My son is blessed with a prodigious memory. As we turned into Leicester Forest East services this afternoon, he piped up and declared: 'This is where we were when you found out that man had died'.
His memory is much better on places and moments than names, you understand. But yes, four years and a day earlier it was at this service station that we found out that Benazir Bhutto had been killed. As I queued up there today at Starbucks I recalled that it was in that same queue four Christmases previously that, prompted by a text message my wife had got, I rang my news desk, so nicely gumming up the works as they were getting word on air that Benazir was dead.
I was reflecting on all this while sipping my skinny capo today when I was drawn to the Starbucks background music. Not muzak at all but, I am fairly sure, the Grateful Dead. Acoustic, aethereal, not on 'Workingman's Dead' or 'American Beauty', so at a guess a very early and rather beautiful piece of the Dead's back catalogue.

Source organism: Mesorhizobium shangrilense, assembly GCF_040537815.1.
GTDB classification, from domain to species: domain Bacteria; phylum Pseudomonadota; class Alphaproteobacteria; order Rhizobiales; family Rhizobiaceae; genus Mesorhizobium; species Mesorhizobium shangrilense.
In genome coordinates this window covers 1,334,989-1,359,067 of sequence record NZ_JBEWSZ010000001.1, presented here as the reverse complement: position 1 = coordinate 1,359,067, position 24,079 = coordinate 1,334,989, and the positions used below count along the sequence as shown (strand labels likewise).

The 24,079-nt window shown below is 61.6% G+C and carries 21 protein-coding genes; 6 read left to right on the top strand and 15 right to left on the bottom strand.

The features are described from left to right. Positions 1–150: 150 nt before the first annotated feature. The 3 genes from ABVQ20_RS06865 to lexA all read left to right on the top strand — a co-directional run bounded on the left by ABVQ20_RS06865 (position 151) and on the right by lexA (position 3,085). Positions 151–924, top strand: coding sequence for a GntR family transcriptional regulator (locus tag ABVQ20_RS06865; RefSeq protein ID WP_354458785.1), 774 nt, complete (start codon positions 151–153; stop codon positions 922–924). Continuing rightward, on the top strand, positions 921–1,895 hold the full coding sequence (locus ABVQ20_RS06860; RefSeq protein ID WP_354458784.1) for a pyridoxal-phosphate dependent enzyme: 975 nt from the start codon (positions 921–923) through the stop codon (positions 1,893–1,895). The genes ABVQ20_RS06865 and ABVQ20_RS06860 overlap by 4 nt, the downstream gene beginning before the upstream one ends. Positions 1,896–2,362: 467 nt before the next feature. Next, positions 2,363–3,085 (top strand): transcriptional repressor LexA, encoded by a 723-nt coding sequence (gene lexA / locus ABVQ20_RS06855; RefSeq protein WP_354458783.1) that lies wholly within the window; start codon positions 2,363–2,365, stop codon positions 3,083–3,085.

How remarkable, I mused, that a song from forty years ago sounded so fresh. Could I ever imagine music from the 1930s playing when I was young and sounding contemporary? That's when my daughter made an off-tone comment about the old fashioned music that was playing. I suppose it was a bit at variance with the Tinie Tempah CD which had helped time pass earlier on our journey south.
After the Dead, another very old, mystical, whimsical song - I realised I was listening to the Incredible String Band. Haven't heard them for decades! So, please tell me, is there a CD out there that segues from the Dead to the ISB. Let me know the details - and I'll put it on my 2012 Christmas list.
Andrew Whitehead's blog
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